that complex idea through dance. I felt as if I met travelers who
carried with them nostalgia, loneliness and hope. They moved in
a universal dance vocabulary, but they retained a sense of individuality.
Through a series of solos and duets performed within a semi-circle
of lounging bodies, I felt like I was watching a pack of gypsies
tell stories by firelight.
The second part in this
double program instantly found something that had been missing in
the first...a sense of humor. "So That You Could See Us Coming,"
the collaboration between Mr. Neumann and Ms. Anderson, was a complete
theatrical experience. From the moment the curtains parted, I was
transfixed. A Seuss-like tree sprung from a furry trunk and bore
branches that swirled like metallic brushstrokes to hang strange
illuminating fruit. (Thanks to Paul Clay for this incredible set
design.) The music which Anderson mixed live from the sound board
was dense and pervasive, suggesting the distant past or the inevitable
future. Naoko Nagata dressed three of the dancers in pale unitards
awkwardly patched with fur, the other three girls in sexy cyber-gear,
metallic and tightly fitting. Neumann led this talented cast of
performers through a series of sapient sketches that begged the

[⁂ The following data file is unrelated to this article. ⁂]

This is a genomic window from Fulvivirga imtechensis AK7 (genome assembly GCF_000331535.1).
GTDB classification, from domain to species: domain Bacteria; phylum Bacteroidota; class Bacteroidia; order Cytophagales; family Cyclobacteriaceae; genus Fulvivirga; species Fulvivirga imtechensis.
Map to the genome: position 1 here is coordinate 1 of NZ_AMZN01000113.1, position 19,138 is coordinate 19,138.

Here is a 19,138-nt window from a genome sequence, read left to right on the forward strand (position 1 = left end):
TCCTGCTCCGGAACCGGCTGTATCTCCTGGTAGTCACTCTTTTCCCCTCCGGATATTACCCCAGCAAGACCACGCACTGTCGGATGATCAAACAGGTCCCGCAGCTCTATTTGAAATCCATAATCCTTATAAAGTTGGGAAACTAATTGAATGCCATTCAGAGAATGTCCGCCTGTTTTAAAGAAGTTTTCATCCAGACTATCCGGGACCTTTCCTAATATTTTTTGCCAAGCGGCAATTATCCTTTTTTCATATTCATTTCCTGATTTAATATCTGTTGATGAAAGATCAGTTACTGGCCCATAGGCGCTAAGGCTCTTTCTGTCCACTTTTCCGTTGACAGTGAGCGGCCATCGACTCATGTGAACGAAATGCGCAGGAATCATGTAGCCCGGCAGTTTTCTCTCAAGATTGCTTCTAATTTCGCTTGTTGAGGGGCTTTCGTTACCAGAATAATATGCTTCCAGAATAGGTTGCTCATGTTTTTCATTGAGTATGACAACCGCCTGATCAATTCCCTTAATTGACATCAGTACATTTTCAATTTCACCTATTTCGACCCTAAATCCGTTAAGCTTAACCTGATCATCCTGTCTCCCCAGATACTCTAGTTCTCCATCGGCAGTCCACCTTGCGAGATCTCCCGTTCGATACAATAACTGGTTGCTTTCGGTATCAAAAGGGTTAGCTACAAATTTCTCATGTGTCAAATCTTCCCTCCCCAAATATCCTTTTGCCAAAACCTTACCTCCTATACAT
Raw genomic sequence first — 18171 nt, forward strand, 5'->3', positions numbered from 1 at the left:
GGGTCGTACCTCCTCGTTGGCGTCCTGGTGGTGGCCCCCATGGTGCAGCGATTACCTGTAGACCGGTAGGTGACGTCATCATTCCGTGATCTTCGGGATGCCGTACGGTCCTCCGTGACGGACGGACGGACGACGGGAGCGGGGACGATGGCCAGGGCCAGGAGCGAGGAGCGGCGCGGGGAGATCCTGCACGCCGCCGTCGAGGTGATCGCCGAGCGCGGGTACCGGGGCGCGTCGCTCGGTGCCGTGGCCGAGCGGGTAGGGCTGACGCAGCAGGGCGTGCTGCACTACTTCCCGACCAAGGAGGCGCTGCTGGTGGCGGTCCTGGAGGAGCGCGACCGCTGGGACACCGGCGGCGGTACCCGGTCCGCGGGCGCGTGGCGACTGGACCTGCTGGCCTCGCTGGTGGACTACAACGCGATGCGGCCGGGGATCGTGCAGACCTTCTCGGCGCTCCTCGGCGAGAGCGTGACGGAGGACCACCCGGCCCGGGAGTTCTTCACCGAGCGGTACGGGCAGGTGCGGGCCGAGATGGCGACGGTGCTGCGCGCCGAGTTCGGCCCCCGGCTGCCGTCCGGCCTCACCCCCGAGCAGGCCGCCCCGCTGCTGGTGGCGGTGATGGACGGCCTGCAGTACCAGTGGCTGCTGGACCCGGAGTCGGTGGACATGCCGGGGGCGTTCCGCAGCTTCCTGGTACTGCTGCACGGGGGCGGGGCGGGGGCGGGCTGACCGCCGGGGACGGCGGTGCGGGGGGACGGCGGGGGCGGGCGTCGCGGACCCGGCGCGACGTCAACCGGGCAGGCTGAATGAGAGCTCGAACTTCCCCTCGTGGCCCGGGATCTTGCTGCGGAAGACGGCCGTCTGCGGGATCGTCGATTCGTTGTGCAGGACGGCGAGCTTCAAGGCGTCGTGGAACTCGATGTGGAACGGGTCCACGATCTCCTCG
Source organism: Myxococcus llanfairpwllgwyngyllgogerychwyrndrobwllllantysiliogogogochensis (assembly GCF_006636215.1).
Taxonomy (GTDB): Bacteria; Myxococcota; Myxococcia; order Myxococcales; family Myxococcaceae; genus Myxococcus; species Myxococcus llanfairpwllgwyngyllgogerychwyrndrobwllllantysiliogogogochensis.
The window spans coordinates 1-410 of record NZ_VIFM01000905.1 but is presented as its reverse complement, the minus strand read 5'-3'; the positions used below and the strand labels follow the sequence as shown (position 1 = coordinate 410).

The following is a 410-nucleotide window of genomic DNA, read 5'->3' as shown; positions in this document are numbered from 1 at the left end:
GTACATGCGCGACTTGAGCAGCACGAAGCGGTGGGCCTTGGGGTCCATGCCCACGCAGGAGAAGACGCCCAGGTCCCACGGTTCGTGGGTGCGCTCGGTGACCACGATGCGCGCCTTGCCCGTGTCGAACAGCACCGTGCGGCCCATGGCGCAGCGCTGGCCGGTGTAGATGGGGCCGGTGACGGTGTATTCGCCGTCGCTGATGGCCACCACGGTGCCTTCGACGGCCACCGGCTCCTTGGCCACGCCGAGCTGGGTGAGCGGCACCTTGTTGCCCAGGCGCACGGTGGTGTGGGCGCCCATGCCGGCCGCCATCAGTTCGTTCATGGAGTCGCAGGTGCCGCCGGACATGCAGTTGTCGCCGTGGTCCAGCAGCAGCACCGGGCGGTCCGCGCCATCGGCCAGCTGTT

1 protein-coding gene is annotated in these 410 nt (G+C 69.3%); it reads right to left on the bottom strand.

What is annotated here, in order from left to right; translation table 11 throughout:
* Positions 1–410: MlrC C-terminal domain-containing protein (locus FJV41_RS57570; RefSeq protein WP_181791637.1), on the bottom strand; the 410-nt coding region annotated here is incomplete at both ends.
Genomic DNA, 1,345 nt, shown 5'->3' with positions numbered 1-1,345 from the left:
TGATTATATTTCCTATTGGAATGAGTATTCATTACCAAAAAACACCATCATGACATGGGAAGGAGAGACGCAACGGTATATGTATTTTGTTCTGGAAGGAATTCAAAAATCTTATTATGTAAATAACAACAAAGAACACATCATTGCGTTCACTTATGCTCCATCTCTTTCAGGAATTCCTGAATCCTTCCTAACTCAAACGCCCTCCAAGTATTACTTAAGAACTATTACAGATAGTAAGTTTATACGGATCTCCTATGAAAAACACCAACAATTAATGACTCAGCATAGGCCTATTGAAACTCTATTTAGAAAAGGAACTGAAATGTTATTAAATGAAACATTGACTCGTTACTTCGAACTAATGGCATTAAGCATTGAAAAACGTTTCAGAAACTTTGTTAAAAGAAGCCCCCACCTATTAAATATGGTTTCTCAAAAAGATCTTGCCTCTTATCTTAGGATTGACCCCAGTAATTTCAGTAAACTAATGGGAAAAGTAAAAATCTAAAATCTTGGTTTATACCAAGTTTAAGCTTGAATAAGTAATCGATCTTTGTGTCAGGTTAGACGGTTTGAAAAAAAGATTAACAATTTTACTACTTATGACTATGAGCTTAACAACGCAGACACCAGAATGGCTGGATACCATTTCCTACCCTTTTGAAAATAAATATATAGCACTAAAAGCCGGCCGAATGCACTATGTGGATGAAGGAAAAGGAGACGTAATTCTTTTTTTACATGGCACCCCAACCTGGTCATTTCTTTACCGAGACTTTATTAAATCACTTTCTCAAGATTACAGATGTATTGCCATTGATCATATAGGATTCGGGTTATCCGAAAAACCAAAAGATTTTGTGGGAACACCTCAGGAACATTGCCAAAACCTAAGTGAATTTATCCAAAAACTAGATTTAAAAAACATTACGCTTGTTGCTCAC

questions: Where are we? When are we? (past or future) and who are
we? Are we the "insane animals" that Nietzche suggests we might
appear to be?
In the written program,
Mr. Neumann quotes Nietzche and Stephen Jay Gould and he introduces
cerebral ideas about the unpredictable nature of our origins. However,
the work itself is not cerebral or heavy. It is indeed like a walk
through the Museum of Natural History after dropping acid and is
equally inconclusive. The special guest appearance of a family of
tennis balls makes for some fun and a hint of symbolism that is
never quite explained to satisfaction. The choreography is very
smart, a blend of apelike looseness, locks, pops and body-waves
with more aggressive partnering and spatial movement (it's not just
a bunch of cave folks scratching their heads.) The three cyber-chicks
appear to be the workers behind this special exhibition: quick and
competent, but not necessarily more aware. This work seemed to express
in a curious new voice the paradox of man as mechanimal. I must
admit that I missed Ms. Anderson, who did not perform on the stage.
She is always an incredible performer and musician at once, and
so it was an unusual choice.
Last, but absolutely
not least, the program hit its climax in Mr. Neumann's ingenious
solo, "It's Gonna Rain." Choreographing to Steve Reich's early fragmentation
of a preacher's quotation, Mr. Neumann has created a piece as unforgettable
and universally effective as David Parsons's "Caught." However,
Mr. Neumann uses no tricks or triggers, but relies on his own impeccable
speed, accuracy and timing to create a fantastic special effect.
He is as expressive as a blade in the hand of a master swordsman;
as sharp in wit and as seemingly possessed. Thanks, David.